Today, Dr Janet Goodall, Bath University lecturer in Educational Leadership and Management and renowned expert in parental engagement with children’s learning, writes for Relational Schools
Janet is a lecturer in Educational Leadership and Management. She has been an active university teacher and researcher for a number of years, working on a wide range of issues, such as federations of schools, the evaluation of the impact of CPD in schools, the implementation of workforce reform, and a multisector project looking at organisations which perform beyond expectations in education, sport and business.
Her most recent work has mainly been around parents’ engagement in their children’s learning, particularly as a means of school improvement. The recent DFE literature review of Best Practice In Parental Engagement , on which she is first author, takes an overview of the field and suggests practical ways forward for schools.
It would seem obvious – axiomatic, even – that relationships between homes and schools (or more accurately, between families and school staff, as people, not buildings, have relationships), are of primary importance for children’s learning.
And yet, in many schools (and homes), such relationships don’t appear to be a priority.
As I have argued elsewhere, this represents a missed opportunity. And more than that: when we neglect this obvious link, we fail to support young people as well as they should be supported.
These relationships have a simple starting point: a desire to do the best for the chid or young person involved. This is what the vast majority of parents want, and this desire is shared by the vast majority of those who work in schools.
Why, then, when the starting points are so similar, are school-home relationships so often difficult to establish and maintain? And, more importantly, what can we do about it?
The relationship between each family and school is, of course, unique. But we do have some general ideas about what can get in the way. One of the major factors is a lack of trust between parents and school staff. Many parents report that they find it difficult to trust teachers because of their own experiences of education – experiences which have not laid a solid foundation for future trust.
Trust takes time to form, but parents and school staff face increasingly busy life styles. This is particularly the case once young people move to secondary school: the familiar, even cosy relationship which may have been built up at primary schools gives way to the much larger, bewildering and even alien environment of a secondary school. Children suddenly have a number of teachers – many relationships need to replace just one or two.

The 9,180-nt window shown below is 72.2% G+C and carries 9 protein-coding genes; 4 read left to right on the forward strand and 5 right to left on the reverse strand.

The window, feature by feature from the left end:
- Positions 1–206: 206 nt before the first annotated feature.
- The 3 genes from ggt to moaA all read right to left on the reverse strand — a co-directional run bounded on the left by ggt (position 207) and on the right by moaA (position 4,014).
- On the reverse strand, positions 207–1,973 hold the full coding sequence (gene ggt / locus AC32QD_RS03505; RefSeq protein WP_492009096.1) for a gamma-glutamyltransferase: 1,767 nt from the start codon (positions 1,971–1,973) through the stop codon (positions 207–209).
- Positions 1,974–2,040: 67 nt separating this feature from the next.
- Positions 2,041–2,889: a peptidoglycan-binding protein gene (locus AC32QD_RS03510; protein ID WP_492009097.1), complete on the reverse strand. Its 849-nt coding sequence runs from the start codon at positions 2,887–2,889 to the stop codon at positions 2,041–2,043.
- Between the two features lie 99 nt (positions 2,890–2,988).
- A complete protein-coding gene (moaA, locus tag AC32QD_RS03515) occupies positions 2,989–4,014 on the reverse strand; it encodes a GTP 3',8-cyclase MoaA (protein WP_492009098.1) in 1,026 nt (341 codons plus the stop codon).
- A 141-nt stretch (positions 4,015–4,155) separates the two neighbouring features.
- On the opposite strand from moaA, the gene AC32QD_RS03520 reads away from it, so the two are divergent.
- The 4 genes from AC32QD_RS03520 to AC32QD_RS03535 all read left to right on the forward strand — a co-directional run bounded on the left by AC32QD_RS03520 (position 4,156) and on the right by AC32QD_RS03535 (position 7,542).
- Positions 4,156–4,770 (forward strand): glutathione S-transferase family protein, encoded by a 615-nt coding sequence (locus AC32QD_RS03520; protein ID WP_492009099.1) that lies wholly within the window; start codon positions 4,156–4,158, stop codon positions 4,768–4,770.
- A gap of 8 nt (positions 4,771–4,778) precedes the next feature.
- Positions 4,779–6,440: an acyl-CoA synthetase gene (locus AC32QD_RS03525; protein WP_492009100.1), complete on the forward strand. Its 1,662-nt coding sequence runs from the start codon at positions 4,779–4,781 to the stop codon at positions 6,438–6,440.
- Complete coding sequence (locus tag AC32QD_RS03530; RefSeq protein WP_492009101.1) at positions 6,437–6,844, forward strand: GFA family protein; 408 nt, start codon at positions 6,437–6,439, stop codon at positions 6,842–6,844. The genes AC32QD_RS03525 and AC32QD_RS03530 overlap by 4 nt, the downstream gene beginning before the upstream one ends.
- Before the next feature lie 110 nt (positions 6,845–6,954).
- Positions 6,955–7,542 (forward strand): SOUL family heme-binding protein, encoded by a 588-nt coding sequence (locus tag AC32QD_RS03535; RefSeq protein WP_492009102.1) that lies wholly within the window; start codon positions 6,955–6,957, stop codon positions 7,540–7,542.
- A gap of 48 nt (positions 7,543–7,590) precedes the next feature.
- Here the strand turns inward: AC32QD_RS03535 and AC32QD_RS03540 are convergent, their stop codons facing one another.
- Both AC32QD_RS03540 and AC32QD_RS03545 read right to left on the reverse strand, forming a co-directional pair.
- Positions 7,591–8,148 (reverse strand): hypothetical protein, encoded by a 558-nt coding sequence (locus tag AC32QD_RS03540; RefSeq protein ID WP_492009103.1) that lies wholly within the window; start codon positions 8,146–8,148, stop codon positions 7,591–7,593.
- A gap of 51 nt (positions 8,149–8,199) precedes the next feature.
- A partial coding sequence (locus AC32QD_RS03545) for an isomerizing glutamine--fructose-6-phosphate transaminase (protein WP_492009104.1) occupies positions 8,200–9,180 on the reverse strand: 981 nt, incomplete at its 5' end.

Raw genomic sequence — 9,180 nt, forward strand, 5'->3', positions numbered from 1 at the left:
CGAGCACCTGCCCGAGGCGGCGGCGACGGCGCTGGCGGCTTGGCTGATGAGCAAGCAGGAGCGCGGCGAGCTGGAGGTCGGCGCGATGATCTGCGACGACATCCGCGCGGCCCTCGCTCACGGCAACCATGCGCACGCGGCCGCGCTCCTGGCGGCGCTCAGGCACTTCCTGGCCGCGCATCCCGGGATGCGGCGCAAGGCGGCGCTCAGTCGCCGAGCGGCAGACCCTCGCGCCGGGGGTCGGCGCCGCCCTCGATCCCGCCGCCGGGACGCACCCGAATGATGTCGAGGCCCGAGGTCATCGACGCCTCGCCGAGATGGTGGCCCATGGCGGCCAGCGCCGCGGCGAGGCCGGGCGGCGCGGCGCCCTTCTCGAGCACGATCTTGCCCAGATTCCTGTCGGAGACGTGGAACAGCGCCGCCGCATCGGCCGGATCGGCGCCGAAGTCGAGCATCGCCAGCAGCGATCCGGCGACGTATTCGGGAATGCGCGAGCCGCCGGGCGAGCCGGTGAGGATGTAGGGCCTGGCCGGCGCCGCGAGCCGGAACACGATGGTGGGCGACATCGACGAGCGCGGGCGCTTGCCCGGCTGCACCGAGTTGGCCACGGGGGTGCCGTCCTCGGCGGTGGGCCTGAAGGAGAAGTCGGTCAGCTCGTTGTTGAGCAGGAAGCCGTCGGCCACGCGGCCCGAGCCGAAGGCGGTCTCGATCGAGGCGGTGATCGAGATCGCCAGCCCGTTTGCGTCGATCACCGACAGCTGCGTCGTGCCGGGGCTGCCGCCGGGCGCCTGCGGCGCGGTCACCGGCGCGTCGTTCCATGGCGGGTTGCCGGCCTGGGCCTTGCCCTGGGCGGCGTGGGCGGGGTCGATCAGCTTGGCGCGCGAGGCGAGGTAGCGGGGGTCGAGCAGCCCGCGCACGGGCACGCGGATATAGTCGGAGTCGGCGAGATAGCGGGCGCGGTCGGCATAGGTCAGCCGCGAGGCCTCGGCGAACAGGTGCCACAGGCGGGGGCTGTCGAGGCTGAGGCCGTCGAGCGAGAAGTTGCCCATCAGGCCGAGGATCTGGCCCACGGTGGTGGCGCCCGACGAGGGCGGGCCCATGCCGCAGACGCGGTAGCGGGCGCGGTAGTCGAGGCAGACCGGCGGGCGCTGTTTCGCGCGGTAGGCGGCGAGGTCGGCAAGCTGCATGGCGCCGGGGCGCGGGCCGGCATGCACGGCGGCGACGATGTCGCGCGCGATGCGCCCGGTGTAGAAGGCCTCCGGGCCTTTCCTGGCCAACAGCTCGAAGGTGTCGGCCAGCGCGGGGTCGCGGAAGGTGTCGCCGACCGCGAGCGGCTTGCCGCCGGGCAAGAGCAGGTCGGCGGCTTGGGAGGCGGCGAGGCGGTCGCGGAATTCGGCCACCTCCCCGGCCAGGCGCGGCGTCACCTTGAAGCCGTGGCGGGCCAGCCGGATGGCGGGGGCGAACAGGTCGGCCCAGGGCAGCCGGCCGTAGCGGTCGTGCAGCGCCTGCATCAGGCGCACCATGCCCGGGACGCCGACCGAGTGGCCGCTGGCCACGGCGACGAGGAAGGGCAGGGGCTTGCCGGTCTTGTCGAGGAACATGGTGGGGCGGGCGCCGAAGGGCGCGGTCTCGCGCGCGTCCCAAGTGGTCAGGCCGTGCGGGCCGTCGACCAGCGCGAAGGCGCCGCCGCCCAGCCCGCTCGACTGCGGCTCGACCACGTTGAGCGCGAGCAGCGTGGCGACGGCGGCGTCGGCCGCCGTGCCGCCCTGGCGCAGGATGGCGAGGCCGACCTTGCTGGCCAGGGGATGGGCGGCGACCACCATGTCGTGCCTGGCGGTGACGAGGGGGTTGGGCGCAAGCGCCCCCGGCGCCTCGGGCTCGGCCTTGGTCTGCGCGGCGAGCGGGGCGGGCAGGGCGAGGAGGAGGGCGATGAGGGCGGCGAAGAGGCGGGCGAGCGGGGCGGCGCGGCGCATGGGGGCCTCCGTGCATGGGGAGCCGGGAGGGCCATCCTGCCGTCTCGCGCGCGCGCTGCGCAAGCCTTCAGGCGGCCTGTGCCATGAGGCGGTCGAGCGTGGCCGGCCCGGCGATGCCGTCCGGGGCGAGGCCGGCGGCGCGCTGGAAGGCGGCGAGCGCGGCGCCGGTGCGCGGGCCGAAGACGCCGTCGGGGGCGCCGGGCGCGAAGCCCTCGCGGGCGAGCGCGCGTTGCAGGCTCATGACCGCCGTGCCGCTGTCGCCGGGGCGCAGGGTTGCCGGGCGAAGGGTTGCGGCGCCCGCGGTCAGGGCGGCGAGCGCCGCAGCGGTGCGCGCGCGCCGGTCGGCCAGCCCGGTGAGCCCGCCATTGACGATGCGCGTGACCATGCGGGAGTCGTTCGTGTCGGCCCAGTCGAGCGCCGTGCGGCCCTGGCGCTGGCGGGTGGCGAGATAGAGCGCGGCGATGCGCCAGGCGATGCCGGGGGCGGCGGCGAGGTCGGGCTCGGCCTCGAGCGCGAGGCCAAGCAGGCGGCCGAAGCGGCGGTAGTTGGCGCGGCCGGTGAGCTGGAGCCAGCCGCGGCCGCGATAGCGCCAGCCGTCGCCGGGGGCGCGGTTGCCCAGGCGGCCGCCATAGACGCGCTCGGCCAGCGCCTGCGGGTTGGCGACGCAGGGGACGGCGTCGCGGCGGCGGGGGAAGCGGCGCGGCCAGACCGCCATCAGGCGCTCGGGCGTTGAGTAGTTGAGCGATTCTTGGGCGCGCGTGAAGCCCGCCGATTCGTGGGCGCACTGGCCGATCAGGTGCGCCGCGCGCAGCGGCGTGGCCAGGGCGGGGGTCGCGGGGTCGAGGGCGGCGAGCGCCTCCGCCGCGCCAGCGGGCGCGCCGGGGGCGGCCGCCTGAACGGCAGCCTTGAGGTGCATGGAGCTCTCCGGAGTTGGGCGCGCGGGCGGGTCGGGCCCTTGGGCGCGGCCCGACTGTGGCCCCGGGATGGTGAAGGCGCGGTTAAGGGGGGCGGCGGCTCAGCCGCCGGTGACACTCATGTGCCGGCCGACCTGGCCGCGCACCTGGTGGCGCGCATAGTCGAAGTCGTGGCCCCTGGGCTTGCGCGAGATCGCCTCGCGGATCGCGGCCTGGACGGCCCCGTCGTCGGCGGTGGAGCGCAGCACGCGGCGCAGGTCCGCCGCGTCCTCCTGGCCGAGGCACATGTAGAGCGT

What I’m suggesting is a move from having parents “help schools” to a recognition of a more equal partnership, where everyone “helps” the child or young person.
Just as in other interpersonal interactions, perhaps the greatest barrier here to the building of trust – and therefore good relationships – is simply a lack of mutual understanding. School staff and parents often come from and continue to live in different communities. They may not share common experiences or even a common language. One of the most important steps here is for schools to find out about the parents and families of their pupils – what they want, what they need, what they hope for their children, and, most importantly, how the school can work with families to achieve those aims.
I’ve phrased that last sentence quite deliberately: “show schools can work with families”. In much – most? – of the literature, you’ll find it the other way around – how families can help schools. What I’m suggesting is a move from having parents “help schools” to a recognition of a more equal partnership, where everyone “helps” the child or young person.
In terms of children’s learning, even children’s education, schools are latecomers to the party. Parents and families have been driving that journey since the child was born. Yes, schools – school staff – have particular areas of expertise around certain types of learning, but if we can move to a situation where that expertise is seen as a (vital) part of children’s learning, rather than the totality, we will have done much to solve the issues around school-home relationships.
Because it all goes back to that first point, on which everyone is agreed – wanting the best for the child. Parents and school staff may not always agree on how that works out or what it looks like, but the foundation is still there, if it is seen as a joint exercise.
As a part of the drive to understand school-home relationships better, we’re running a short questionnaire for parents, looking at how schools communicate with parents. Please take a few minutes to fill in the survey, here.
Find out more: